How to enter politics in India

It's unfortunate that the frequency of 'vetti posts' has increased in this blog. But given my academic commitments and looming sense of guilt I just don't seem to have anything new and worthwhile to say.
This post is a direct lift of what I posted in a forum a couple of years ago. Someone had asked what's the best and practical method to become an MLA in India. As usual, there were some bland, "man! it's bloody clichéd" responses that said "murder at least 5 people" etc. But the truth is most of the current politicians actually have impressive credentials. No, seriously. So I though I'll post an alternative not-so-popularly-known method. It's bland in its own way, but, whatever.

Here's a practical and decent way to become an MLA or MP (takes reasonably long time and vision).
  • Read extensively on history, political science and few areas of sociology and general economics.
  • It's better if you can improve your language skills (both in English and Tamil or the corresponding regional language).
  • Establish yourself as a scholar in some field (preferably in one of the 4 areas above)
  • Use platforms such as college symposiums, book releases, religious and caste meetings and even weddings. Impress the audience with your intellect or what sounds to be intellectual prima facie (don't take controversial stands even if that's the right thing to do).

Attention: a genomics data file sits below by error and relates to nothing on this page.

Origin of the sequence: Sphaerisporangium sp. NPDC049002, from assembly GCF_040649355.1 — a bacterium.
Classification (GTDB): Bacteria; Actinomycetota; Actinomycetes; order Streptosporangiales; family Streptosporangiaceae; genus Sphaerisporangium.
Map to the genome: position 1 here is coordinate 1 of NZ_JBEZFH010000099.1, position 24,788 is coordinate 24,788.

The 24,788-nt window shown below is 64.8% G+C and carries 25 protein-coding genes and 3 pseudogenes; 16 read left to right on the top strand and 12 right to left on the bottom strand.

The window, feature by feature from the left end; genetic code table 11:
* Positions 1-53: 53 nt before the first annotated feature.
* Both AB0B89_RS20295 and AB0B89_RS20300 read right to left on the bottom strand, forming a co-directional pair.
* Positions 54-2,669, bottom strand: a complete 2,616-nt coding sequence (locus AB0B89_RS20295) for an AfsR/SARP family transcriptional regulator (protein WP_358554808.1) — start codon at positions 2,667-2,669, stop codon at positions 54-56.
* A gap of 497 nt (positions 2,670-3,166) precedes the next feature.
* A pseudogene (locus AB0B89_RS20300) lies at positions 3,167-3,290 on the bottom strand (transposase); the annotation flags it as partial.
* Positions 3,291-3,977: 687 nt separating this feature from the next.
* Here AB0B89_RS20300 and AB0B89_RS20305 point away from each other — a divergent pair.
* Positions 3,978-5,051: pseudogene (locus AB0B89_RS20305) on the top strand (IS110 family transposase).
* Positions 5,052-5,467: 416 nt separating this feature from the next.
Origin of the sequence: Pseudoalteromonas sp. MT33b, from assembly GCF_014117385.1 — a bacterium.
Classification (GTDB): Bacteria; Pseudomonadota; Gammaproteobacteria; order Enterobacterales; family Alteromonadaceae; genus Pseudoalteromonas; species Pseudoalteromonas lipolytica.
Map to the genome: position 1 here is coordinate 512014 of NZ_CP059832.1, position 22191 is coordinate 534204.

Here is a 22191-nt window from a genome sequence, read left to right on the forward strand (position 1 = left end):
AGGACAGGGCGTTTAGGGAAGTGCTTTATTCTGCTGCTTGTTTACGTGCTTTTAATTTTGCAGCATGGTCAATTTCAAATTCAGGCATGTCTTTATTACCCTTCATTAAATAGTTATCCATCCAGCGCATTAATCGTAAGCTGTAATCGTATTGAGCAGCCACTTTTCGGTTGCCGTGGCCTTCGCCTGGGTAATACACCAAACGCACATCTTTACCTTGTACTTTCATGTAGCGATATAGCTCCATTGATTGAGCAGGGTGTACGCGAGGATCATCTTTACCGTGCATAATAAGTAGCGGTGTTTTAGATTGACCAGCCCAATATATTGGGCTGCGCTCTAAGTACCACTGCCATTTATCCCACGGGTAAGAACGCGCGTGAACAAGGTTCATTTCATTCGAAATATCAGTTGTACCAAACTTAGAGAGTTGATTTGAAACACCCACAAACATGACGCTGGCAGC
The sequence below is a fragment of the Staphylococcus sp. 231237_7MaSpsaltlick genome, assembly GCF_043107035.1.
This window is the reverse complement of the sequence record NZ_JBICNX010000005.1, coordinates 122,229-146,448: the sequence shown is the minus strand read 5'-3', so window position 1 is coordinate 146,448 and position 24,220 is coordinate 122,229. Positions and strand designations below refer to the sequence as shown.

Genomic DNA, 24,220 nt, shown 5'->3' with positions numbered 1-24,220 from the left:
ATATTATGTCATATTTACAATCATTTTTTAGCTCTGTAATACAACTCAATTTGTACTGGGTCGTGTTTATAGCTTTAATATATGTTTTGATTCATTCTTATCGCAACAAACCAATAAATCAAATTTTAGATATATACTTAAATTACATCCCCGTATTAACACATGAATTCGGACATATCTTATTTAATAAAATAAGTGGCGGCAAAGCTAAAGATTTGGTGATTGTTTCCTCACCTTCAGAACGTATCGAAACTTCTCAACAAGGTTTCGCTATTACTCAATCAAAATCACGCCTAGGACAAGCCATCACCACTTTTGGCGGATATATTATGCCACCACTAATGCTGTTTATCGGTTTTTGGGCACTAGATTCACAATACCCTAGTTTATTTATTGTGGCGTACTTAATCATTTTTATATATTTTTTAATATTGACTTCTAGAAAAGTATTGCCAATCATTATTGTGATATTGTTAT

• Occasional jingoism and display of cultural pride won't hurt either (Hindu culture, Tamil culture, your caste's culture, youth culture, student culture, Indian culture - whichever works in that situation)
  • Criticize only those who are potential victims (meaning, many people are likely to criticize him/her along with you - to gather mass consensus)
  • Praise even the tiniest of charities done by local industrialists. Exaggerate it and project it as an inherent quality for whatever caste they belong to.
If you start doing these things when you are around 30 you'll have some recognition by the time you are around 36. Because of your incessant praise, some industrialists will come forward to nominate you for candidacy (in whichever party you're targeting), increasing your chance to contest.

There's another thing to keep in mind: you have to analyse which party has least opposition in your constituency in that term. Ex: There's no point in pleasing an industrialist from DMK or criticising JJ when you know that DMK doesn't stand a chance in your constituency. For even if you get the chance to contest you'll end up losing anyway. So you have to strategize it right from the beginning.

To explain in detail: TN is now voting anti-incumbent like Kerala, regardless of how good/bad the ruling government is. I'm 24 now, by the time I enter politics, ADMK is likely to be the ruling party (Around 2010) - I'll be aiming for candidacy in 2016 assembly election or 2019's legislative election. DMK faces an uncertain future after MK's demise. If BJP can pull itself together before the next election it might become a stronger party on a national level (and hence improve its bargaining worth in TN). So even if I enter the political spectrum (a career meant to influence politics) I'll stay away from any party affiliation until I can judge the arithmetic reasonably well. Once I can do that, affiliation will follow suit. After affiliation you follow the steps that I had mentioned above.